Review 'Veronica Mars': We Used to Be Friends

A movie review article by: Dylan Garsee

About a year ago, fans of the Dandy Warhols and choker necklaces collectively praised God for the return of the of Veronica Mars, the beloved early aughts mystery show with one perfect season and two more seasons. Powered by Kickstarter and the undeniable charm of Kristen Bell, Veronica Mars found a new home on the big screen and saw its world premiere at SXSW. Ever since the project was announced, many wondered if the film would be as charming and engrossing as the original series or would it just be prostituted fan wanking devoid of humanity.

Veronica Mars


Unfortunately, it's the latter. The film reads less as a continuation of the rich story the series was able to create in the 60+ episodes and more like big budget fan fiction. Picking up ten years after the show ended, Veronica Mars has left Neptune for New York City to become a high powered lawyer (even though it was established in a post series ashore that she actually joined the FBI, which is remarked upon in the film slyly). Her ex lover Logan Echols is charged with the murder of his pop star ex girlfriend, so Mars returns to her hometown in an effort to clear his name and find the true murderer. Along the way, everyone from her past makes an appearance, and seems to have grown up in the best way possible.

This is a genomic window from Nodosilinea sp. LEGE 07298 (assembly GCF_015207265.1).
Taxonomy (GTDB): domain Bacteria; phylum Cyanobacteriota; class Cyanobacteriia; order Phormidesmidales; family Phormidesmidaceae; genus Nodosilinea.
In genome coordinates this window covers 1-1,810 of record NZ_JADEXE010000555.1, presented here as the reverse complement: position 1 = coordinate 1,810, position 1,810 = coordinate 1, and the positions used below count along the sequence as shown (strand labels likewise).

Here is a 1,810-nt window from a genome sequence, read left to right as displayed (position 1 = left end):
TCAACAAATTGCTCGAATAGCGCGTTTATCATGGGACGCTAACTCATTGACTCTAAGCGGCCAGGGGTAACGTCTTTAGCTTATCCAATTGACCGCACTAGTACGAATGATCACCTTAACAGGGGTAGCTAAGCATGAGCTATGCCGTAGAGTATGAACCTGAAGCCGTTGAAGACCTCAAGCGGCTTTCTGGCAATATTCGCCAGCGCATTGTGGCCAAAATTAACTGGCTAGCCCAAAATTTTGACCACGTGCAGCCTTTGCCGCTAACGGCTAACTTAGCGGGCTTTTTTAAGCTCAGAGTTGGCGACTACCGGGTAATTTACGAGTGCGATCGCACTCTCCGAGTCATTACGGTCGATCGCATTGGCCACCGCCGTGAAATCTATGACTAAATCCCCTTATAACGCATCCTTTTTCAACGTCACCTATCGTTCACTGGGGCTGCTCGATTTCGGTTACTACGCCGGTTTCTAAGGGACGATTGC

Veronica Mars

As Veronica Mars translates to the big screen, the stakes seem to have inversely shrunk. The murder plot plays second fiddle to the vast number cameos, inside jokes, and  winks at the audience. There are no real stakes or motivation for Veronica until at least the end of the second act at which point everything bad comes down on her. She loses her high powered law job offer, ends her relationship with her perfect boyfriend Piz, has her friend and father get horribly hospitalized all within 10 minutes. It's as if director/screenwriter Rob Thomas realized the movie Veronica had no humanity and decided to "oh the humanity" her all at once.

Veronica Mars

Internet fandom is a fickle beast. Storytelling is denial and love is always just a grasp away. When all of your wishes are fulfilled, nothing is interesting anymore. For many, Veronica Mars was a perfect capsule that could be cherished. Now with this movie that gives you everything you want, there's nothing left to need.

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